Cat's Cradle: Gulaim
I changed my ticket to fly directly back to Asia from Chicago rather than backtracking and going through Seattle. A 14-hour non-stop flight connects Chicago and Seoul. Somehow, that's not a long time in the air anymore.
I remember when I felt even a flight across the U.S. to be agonizingly long. Each time before I flew I would prepare reading material, buy snacks, and select several cassettes for my Walkman. Even with all those distractions, I would always find myself bored at some point, with hours yet to go before arrival.
The difference today is not just that I have more experience stuck in vehicles for long stretches. There's no comparison with flying now and how it was then. In the old days, headsets to watch the in-flight movie weren't handed out for free. I wasn't likely to pay even a few bucks to rent a set during the period when I often flew from coast-to-coast, back in my university days. Today, those headsets are not only handed out for free, there are so many more entertainment options available. About half the times I fly these days I find a screen on the seatback in front of me. It offers video games, movies, music channels--about all the distraction I can handle. And if the magic screen should fail to capture my attention the long-haul flights do still provide free booze--those coast-to-coast runs never did.
Free or not, I seldom drink while aloft. It just feels yucky.
Now in Seoul, I'm staying again at Jochen's family home. He's been busy at work today, so I spent the day with his wife Gulaim and stepdaughter Begam-ai. The three of us got out and spent time around central Seoul. We happened to step off the city bus just outside Deoksugung Palace a few minutes before the changing of the guards ceremony began. We stayed to watch, then strolled through the grounds of the palace, finishing with lunch at a nearby restaurant.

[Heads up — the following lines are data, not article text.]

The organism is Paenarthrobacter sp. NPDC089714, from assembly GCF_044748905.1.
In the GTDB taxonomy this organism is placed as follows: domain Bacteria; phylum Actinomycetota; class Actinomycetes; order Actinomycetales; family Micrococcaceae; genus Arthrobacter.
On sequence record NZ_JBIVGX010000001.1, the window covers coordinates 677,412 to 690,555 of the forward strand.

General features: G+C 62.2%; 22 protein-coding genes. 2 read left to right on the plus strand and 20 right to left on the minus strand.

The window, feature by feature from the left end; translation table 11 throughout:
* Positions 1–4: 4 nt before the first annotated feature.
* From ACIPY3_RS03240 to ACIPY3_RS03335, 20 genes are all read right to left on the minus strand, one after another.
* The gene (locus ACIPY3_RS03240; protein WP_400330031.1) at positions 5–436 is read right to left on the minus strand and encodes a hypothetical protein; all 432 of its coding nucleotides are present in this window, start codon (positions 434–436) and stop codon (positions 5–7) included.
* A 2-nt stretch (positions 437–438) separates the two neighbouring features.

Changing of the Guards:
Stuck between languages, we've defaulted to activities that require no common tongue. At 11, Begam-ai knows most of the cat's cradle transformations I too knew as a child. (Though I had to teach her how to undo the hexagon we referred to as "fish-in-a-dish" in my elementary school day.) I also taught her a couple designs: "Jacob's Ladder" twists the string into four diamonds bound by a rectangle. The Patchydora is an even more ornate pattern of geometric shapes. I wonder if elementary-school children today in the U.S. still make these same cat's cradle patterns with string; if they still call them by the same names I knew them by.
When trying to translate the word "cat's cradle" into Kyrgyz/Uighur, I found that those two words form a neat rhyme in Turkic languages: mushuk is the word for "cat", bushuk is cradle.
Our next activity for the afternoon formed another multi-lingual rhyme. On several previous occasions I've played the card game SET with some new player who would call out too quickly then immediately retract: "Set! No!"
I've found that tic turns into "Set! Nyet!" when playing with Russian speakers.
We also played a game new to me (no rhymes involved): Kniffel. Kniffel is pretty simple, but lots of fun. There's not much more involved than rolling five dice and marking a scorepad. Jochen's family had a nice boxed set from Germany; why do the Germans have so many more cool table games than everywhere else?
I should be spending about a week here in Seoul with Jochen's family. At the beginning of September, I fly on back to Urumqi. I have a wedding to attend in Hong Kong come October, but my direction is yet to be determined after that.
I've been toying more with the idea of a return to India. When pressed to come up with a favorite city, I usually say Calcutta. I haven't been anywhere in India for 15 years. If I don't return to the U.S. for Thanksgiving, I will probably be in Calcutta instead.